7. On the other hand, I was freaked out, I had three months of funding left and knew I needed a job, and an opportunity came up to work as a research assistant on an e-learning project my supervisor was involved in and I said yes. It didn’t matter I knew next to nothing about e-learning, one thing the PhD gave me was the ability to pick up anything new and become an instant expert in a short period so that’s what I did and that’s also what I did when the project manager left halfway through the project and I got promoted to his position overnight. That led to a number of fixed-term contracts and a rather scenic tour through various university departments, including a memorable stint in HR doing change management, which then led to a stint in Business Improvement Services picking up a role on student records system, all the while grabbing all the professional development opportunities I could amass and so I became qualified in a couple of different project management methodologies and a proud owner of a couple of postgraduate certificates, one in e-learning and one in coaching and mentoring. I discovered universities liked educating people and the worst that happened if you asked is that you said no. the only problem with that scenic route was the insecurity of going form one fixed-term contract to another and always waiting for an extension, not to mention living apart during the week from my fiancée and then wife.
  8. Turns out, I wasn’t that great at job-hunting and it took me fifteen interviews to land a job and countless job applications. It didn’t help that the economy isn’t that great in the UK and still hasn’t picked up. I was also still clinging on to what felt like vestiges of what could have been an academic career. Even if I rationally knew that I didn’t want it, that with every passing year I was moving further and further away from it, it was still difficult to let go which led to me initially applying for jobs only in professional services in academia, quite effectively narrowing down my field and frankly, going for some memorably bad fit positions and discovering during the interviews that my heart was sinking. Yes, I wanted a job, yes, I was desperate for a job but was I desperate enough? I won’t deny though, it was a dark and hard period and I felt very low at times. I threw everything at it but felt hopeless at times.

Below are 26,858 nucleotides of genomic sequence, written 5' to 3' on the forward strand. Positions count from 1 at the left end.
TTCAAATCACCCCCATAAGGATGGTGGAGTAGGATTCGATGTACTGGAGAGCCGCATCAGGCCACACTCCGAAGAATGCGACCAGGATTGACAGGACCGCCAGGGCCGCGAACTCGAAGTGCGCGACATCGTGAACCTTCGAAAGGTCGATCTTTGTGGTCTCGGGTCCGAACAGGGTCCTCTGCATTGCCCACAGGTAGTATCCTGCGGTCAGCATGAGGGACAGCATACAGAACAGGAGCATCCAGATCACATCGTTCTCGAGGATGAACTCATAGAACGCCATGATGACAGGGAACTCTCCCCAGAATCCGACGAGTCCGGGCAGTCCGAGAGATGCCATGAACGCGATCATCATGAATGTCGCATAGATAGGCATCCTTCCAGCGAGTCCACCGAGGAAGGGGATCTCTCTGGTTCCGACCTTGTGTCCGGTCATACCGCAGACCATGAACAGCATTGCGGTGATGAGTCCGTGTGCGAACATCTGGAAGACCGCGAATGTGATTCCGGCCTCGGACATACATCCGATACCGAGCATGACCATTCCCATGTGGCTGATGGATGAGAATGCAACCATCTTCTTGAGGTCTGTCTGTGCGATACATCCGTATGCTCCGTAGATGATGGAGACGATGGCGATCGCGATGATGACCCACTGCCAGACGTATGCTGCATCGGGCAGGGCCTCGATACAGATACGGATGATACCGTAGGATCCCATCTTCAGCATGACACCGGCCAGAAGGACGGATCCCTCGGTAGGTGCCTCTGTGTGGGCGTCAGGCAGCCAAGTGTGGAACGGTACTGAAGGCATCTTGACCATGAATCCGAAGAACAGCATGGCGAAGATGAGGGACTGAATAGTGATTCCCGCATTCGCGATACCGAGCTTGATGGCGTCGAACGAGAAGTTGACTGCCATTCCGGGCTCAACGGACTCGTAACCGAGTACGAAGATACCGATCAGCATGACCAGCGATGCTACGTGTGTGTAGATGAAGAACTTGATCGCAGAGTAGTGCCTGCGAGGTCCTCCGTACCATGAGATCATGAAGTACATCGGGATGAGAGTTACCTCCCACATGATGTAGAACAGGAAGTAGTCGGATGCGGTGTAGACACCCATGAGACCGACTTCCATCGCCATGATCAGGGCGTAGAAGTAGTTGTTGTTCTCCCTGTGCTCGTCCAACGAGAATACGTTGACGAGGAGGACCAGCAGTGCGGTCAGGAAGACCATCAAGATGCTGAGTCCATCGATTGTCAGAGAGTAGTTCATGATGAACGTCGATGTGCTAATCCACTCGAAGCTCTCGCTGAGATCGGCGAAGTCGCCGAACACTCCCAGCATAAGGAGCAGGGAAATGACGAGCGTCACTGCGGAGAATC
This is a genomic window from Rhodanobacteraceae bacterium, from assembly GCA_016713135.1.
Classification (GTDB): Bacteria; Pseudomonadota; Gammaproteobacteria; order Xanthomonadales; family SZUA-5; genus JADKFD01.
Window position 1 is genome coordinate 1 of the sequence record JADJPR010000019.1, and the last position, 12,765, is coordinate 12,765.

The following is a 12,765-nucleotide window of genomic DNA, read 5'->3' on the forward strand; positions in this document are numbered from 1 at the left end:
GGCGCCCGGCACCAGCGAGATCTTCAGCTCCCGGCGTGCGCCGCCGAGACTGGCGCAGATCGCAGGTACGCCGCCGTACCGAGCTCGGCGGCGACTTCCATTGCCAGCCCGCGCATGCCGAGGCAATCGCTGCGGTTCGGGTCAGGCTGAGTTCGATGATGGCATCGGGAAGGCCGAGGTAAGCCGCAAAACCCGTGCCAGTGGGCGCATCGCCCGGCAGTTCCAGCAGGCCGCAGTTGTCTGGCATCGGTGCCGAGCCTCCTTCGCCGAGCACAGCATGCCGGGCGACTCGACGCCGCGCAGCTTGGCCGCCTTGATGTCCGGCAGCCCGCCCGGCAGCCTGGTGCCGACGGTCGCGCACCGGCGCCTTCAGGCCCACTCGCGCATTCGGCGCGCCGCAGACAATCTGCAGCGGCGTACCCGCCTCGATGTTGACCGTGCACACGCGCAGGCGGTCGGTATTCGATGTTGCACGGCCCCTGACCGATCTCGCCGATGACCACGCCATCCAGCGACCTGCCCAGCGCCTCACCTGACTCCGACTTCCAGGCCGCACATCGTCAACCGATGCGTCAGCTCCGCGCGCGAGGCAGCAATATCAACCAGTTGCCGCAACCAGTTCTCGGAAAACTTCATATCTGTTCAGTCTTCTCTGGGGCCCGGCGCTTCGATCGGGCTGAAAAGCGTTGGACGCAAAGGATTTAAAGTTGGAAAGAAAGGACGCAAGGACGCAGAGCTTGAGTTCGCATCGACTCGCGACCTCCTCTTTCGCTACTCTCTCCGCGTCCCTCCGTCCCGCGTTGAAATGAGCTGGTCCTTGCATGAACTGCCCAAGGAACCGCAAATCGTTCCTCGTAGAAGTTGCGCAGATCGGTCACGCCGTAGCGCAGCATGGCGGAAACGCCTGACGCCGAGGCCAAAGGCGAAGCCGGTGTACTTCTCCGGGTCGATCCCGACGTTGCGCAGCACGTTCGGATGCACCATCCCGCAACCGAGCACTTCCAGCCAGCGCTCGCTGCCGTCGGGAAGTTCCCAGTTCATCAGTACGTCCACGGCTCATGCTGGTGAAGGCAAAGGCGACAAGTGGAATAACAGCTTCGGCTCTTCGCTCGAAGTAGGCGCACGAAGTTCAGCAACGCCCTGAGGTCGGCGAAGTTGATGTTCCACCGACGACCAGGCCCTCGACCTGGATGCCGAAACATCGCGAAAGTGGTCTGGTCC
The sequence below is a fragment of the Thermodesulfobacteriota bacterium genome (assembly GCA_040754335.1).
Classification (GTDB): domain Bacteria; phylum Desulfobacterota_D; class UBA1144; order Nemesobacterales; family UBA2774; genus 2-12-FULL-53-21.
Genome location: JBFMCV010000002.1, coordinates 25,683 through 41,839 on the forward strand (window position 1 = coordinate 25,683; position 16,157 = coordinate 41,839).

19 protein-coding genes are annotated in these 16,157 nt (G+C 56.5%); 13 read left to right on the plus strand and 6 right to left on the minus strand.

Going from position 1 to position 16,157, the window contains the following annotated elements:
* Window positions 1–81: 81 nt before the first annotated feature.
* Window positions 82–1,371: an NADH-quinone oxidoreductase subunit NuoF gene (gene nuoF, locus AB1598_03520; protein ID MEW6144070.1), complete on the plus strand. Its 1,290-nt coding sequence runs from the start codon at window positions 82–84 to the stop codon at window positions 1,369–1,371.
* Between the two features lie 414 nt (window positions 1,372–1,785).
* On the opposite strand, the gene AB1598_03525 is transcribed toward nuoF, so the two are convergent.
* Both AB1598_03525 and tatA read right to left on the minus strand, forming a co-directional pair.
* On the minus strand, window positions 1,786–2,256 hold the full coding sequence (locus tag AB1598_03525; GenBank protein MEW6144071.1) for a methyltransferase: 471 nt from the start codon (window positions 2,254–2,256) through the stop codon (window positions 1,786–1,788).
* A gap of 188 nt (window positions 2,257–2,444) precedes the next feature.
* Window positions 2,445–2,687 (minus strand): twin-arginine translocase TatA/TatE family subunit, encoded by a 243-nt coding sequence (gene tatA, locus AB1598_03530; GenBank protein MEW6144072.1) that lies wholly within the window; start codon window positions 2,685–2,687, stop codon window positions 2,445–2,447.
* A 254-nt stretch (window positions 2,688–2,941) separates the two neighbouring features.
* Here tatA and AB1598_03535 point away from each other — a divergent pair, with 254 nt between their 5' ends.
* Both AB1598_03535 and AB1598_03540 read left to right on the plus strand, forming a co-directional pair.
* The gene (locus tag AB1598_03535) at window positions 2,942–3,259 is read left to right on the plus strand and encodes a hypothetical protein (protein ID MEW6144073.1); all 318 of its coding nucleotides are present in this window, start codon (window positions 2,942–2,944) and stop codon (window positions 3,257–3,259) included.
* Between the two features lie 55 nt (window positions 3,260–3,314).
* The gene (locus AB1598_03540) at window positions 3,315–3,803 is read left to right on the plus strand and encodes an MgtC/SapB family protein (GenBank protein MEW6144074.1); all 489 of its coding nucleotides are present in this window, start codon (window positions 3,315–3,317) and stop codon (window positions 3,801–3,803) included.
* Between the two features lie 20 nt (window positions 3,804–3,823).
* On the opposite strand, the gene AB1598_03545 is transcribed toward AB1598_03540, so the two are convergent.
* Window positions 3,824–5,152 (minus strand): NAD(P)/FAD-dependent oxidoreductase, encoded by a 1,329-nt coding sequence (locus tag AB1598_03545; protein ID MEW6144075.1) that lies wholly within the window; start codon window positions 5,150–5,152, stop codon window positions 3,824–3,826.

9. Ironically enough, my decision to leave academia and use a recruitment agency is what brought me to my current job in a university albeit on the IT services side. They wanted somebody who could do change management, who could do software, who understood academics and who understood how universities worked. All the hard work paid off and I could actually talk in the interview in a way that worked. It was a ninety minute grilling and I spent the rest of the afternoon crying, convinced I failed but then two weeks later I got the phone call I’d been waiting for the entire year – I had the job. And so the transformation – and the words “as an IT professional” still shock me…
  10. We like to pretend there is a meaning and that things are linear. In ultrarunning, I am used to doing things which don’t make sense. For instance, I spent the day after Christmas running 48 times around a 0.84 mile loop between sunrise and sunset. The medal looked cool. Plus, I like running in loops. So that’s reason enough. So through running and trying out different things I learnt I’m happy on the road, I’m happy running round in circles and I’m happy running for a long time. That trail, the alleged freedom the trail represents – give me a short loop in a post-industrial landscape anytime. What I learnt through my journey so far and it is nowhere near finished is that it is OK to have standards, even if they differ from what you’re supposed to want. Academia may be the best job in the world but it wasn’t for me just as trail running is not for me, either, both leave me cranky. But there are different ways of being an academic and different ways of being a runner and neither are – what I wanted from my job was stability, security, ability to live in one location and weirdly, by engineering backwards, I got it.